Woodland wanderings and fortuitously connected friends this fall resulted in my happily acquiring a few complete and near complete snake corpses. I am in the process of cleaning them with slightly different methods to ascertain the most effective and efﬁcient way to do so.
One corpse I interred in the back yard for exhumation in the spring. It was the most complete, and least decomposed of the bunch. The others I sealed in ziplock bags and left outdoors until the snows ﬂew, and one by one, Iʼve brought them indoors to ﬁnish the disarticulation and cleaning process.
Iʼve had good success with pulling the bones away from the bulk of the putrefying matter and macerating in water, but the smell is an issue indoors during winter when ventilation is lacking. The solution I came upon is to deodorize the osseous material ﬁrst by letting it soak in a bath of ammonia in a sealed container for a couple weeks, then draining and replacing the ammonia with water to continue the maceration process and loosen up the remaining connective tissue clinging to the bones. During maceration the container was only loosely covered, however there was little to no smell and the water was changed only occasionally, or not at all. After a few weeks the last remaining connective tissues were seen to be falling off the bones when agitated, and a gentle scrubbing with a toothbrush removed all but the most stubborn adhesions. These few were easy scraped away by judicious use of the edge of a blade. The results were clean white, (but not bleached looking), bones that maintained their strength and integrity.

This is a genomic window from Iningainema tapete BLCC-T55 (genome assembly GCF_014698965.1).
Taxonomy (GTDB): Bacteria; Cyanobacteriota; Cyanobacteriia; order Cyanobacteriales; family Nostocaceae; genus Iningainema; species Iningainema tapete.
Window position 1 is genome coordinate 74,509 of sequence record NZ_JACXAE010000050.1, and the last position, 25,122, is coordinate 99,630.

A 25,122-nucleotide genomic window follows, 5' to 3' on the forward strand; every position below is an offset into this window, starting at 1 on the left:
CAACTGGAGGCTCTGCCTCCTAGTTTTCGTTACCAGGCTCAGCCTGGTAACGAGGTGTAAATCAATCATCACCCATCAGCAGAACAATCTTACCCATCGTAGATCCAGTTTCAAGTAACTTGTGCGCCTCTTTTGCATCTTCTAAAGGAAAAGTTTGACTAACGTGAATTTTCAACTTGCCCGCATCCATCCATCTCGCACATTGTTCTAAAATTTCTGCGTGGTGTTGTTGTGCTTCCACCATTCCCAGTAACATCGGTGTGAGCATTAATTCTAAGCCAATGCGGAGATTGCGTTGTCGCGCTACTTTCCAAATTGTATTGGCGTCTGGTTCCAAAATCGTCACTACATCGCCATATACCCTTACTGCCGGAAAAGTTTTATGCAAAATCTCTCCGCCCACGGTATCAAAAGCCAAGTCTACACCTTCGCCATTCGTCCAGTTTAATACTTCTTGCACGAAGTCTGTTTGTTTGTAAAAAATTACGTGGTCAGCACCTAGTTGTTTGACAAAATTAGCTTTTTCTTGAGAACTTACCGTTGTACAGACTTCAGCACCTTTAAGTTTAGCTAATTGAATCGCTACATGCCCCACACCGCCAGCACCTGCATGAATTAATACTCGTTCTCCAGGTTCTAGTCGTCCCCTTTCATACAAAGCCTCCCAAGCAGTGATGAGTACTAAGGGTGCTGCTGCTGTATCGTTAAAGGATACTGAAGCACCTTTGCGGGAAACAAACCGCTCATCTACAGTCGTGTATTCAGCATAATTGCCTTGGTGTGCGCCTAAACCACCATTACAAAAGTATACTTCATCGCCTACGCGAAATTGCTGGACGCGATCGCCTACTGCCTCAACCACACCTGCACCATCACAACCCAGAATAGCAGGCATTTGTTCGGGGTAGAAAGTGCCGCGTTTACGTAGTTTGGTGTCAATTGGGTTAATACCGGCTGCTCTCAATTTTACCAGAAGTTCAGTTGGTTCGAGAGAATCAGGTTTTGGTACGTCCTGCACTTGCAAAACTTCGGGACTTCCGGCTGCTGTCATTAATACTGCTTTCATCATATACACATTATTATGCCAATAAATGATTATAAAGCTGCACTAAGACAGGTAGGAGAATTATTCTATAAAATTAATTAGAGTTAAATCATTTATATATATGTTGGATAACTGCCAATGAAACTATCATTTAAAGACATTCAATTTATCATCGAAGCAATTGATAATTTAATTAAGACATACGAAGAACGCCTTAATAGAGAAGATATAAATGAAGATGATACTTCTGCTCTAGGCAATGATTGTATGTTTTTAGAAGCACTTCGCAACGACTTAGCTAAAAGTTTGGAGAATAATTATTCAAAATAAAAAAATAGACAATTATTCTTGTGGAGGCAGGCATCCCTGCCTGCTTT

Itʼs going to take a bit of research and work to reassemble the skulls, and a little more to return the vertebrae to their proper order, but my imagination has already begun to shape the tools and jewels into which these osseous ophidians are going to transform.